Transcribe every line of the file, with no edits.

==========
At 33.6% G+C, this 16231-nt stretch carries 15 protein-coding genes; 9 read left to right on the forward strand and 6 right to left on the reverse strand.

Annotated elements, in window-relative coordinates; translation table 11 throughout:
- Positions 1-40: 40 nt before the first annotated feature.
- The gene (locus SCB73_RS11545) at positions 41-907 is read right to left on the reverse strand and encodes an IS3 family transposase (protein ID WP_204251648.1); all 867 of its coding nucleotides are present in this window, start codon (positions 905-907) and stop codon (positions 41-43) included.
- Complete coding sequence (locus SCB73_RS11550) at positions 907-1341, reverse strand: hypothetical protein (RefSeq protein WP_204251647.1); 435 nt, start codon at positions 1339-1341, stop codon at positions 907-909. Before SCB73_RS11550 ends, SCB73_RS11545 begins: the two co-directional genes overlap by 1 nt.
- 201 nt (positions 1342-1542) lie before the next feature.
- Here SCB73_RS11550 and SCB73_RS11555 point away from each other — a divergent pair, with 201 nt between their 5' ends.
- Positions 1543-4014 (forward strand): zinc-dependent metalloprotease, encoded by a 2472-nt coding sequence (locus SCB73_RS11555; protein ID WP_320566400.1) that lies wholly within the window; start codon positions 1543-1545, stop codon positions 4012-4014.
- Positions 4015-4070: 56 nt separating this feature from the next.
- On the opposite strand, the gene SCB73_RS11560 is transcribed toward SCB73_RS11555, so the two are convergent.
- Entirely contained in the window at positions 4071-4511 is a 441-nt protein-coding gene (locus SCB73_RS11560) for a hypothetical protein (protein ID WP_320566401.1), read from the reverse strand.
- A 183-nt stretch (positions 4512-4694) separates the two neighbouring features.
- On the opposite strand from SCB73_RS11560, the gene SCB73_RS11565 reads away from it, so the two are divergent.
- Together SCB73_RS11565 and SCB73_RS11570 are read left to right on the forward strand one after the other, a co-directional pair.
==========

At 33.6% G+C, this 16231-nt stretch carries 15 protein-coding genes; 9 read left to right on the forward strand and 6 right to left on the reverse strand.

Annotated elements, in window-relative coordinates; translation table 11 throughout:
- Positions 1-40: 40 nt before the first annotated feature.
- The gene (locus SCB73_RS11545) at positions 41-907 is read right to left on the reverse strand and encodes an IS3 family transposase (protein ID WP_204251648.1); all 867 of its coding nucleotides are present in this window, start codon (positions 905-907) and stop codon (positions 41-43) included.
- Complete coding sequence (locus SCB73_RS11550) at positions 907-1341, reverse strand: hypothetical protein (RefSeq protein WP_204251647.1); 435 nt, start codon at positions 1339-1341, stop codon at positions 907-909. Before SCB73_RS11550 ends, SCB73_RS11545 begins: the two co-directional genes overlap by 1 nt.
- 201 nt (positions 1342-1542) lie before the next feature.
- Here SCB73_RS11550 and SCB73_RS11555 point away from each other — a divergent pair, with 201 nt between their 5' ends.
- Positions 1543-4014 (forward strand): zinc-dependent metalloprotease, encoded by a 2472-nt coding sequence (locus SCB73_RS11555; protein ID WP_320566400.1) that lies wholly within the window; start codon positions 1543-1545, stop codon positions 4012-4014.
- Positions 4015-4070: 56 nt separating this feature from the next.
- On the opposite strand, the gene SCB73_RS11560 is transcribed toward SCB73_RS11555, so the two are convergent.
- Entirely contained in the window at positions 4071-4511 is a 441-nt protein-coding gene (locus SCB73_RS11560) for a hypothetical protein (protein ID WP_320566401.1), read from the reverse strand.
- A 183-nt stretch (positions 4512-4694) separates the two neighbouring features.
- On the opposite strand from SCB73_RS11560, the gene SCB73_RS11565 reads away from it, so the two are divergent.
- Together SCB73_RS11565 and SCB73_RS11570 are read left to right on the forward strand one after the other, a co-directional pair.